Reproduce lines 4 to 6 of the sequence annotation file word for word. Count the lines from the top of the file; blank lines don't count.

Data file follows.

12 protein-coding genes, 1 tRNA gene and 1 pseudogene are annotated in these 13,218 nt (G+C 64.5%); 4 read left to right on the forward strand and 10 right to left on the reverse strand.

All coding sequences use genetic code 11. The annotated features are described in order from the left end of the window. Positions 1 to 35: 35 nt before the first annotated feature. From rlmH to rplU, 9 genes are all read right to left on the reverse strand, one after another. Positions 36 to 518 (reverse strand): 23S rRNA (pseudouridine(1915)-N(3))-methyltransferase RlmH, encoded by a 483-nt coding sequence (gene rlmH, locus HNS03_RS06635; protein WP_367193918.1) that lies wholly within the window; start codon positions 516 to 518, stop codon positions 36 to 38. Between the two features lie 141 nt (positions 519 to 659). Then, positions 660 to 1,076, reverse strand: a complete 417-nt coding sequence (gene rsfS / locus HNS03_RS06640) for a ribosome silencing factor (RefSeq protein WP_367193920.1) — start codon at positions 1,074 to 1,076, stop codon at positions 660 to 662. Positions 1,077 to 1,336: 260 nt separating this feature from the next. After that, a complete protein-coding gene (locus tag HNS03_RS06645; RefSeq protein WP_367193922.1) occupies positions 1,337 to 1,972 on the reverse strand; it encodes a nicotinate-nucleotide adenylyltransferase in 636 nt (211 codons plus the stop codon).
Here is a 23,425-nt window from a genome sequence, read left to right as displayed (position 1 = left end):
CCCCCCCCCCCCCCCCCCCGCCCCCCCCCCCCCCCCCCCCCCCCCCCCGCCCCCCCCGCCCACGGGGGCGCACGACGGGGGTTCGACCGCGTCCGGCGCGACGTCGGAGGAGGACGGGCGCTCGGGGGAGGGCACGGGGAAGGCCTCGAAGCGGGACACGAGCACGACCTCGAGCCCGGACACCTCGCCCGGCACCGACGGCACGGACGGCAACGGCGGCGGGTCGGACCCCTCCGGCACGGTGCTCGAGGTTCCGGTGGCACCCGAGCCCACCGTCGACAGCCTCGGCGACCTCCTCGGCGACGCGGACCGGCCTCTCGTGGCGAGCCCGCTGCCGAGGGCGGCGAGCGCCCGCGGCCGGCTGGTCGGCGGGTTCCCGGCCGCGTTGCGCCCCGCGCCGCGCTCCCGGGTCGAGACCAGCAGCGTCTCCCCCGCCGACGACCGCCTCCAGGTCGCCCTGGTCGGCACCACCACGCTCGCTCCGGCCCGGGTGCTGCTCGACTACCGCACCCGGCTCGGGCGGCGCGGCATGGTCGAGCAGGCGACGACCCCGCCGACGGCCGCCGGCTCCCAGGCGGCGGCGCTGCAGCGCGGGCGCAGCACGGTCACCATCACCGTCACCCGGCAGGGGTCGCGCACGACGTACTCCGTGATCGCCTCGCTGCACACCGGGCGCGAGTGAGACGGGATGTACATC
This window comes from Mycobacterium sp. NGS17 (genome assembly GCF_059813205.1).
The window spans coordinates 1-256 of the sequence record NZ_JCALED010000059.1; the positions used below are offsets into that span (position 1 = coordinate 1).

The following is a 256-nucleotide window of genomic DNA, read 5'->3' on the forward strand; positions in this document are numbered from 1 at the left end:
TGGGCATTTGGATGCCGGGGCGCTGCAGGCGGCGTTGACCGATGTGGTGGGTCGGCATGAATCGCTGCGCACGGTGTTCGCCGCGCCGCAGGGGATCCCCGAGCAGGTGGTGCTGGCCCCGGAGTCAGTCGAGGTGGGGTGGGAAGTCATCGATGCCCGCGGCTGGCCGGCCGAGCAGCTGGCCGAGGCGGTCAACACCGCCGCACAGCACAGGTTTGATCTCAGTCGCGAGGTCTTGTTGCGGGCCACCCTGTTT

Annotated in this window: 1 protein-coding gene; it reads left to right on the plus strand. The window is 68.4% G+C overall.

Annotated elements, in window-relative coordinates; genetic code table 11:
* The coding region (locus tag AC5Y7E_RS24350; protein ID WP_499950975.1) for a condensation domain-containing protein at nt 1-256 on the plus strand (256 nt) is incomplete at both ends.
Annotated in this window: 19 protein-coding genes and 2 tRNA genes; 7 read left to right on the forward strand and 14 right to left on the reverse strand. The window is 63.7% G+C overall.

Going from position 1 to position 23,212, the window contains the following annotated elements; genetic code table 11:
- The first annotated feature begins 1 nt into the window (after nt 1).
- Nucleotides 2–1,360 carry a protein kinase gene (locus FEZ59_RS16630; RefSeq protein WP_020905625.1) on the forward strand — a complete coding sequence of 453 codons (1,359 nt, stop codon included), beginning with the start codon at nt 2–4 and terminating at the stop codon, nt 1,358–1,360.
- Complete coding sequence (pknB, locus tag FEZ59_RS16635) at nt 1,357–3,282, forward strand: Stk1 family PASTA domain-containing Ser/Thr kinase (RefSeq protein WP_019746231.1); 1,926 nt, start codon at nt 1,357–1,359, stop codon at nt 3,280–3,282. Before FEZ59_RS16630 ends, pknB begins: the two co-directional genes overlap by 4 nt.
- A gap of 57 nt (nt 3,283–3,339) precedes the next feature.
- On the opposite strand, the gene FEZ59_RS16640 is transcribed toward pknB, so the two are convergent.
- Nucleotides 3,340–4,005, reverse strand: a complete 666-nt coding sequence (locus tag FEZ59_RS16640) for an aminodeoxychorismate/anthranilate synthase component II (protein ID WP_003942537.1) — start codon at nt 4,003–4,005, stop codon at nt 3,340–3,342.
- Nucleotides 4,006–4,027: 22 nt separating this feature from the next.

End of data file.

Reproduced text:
CCCCCCCCCCCCCCCCCCCGCCCCCCCCCCCCCCCCCCCCCCCCCCCCGCCCCCCCCGCCCACGGGGGCGCACGACGGGGGTTCGACCGCGTCCGGCGCGACGTCGGAGGAGGACGGGCGCTCGGGGGAGGGCACGGGGAAGGCCTCGAAGCGGGACACGAGCACGACCTCGAGCCCGGACACCTCGCCCGGCACCGACGGCACGGACGGCAACGGCGGCGGGTCGGACCCCTCCGGCACGGTGCTCGAGGTTCCGGTGGCACCCGAGCCCACCGTCGACAGCCTCGGCGACCTCCTCGGCGACGCGGACCGGCCTCTCGTGGCGAGCCCGCTGCCGAGGGCGGCGAGCGCCCGCGGCCGGCTGGTCGGCGGGTTCCCGGCCGCGTTGCGCCCCGCGCCGCGCTCCCGGGTCGAGACCAGCAGCGTCTCCCCCGCCGACGACCGCCTCCAGGTCGCCCTGGTCGGCACCACCACGCTCGCTCCGGCCCGGGTGCTGCTCGACTACCGCACCCGGCTCGGGCGGCGCGGCATGGTCGAGCAGGCGACGACCCCGCCGACGGCCGCCGGCTCCCAGGCGGCGGCGCTGCAGCGCGGGCGCAGCACGGTCACCATCACCGTCACCCGGCAGGGGTCGCGCACGACGTACTCCGTGATCGCCTCGCTGCACACCGGGCGCGAGTGAGACGGGATGTACATC
This window comes from Mycobacterium sp. NGS17 (genome assembly GCF_059813205.1).
The window spans coordinates 1-256 of the sequence record NZ_JCALED010000059.1; the positions used below are offsets into that span (position 1 = coordinate 1).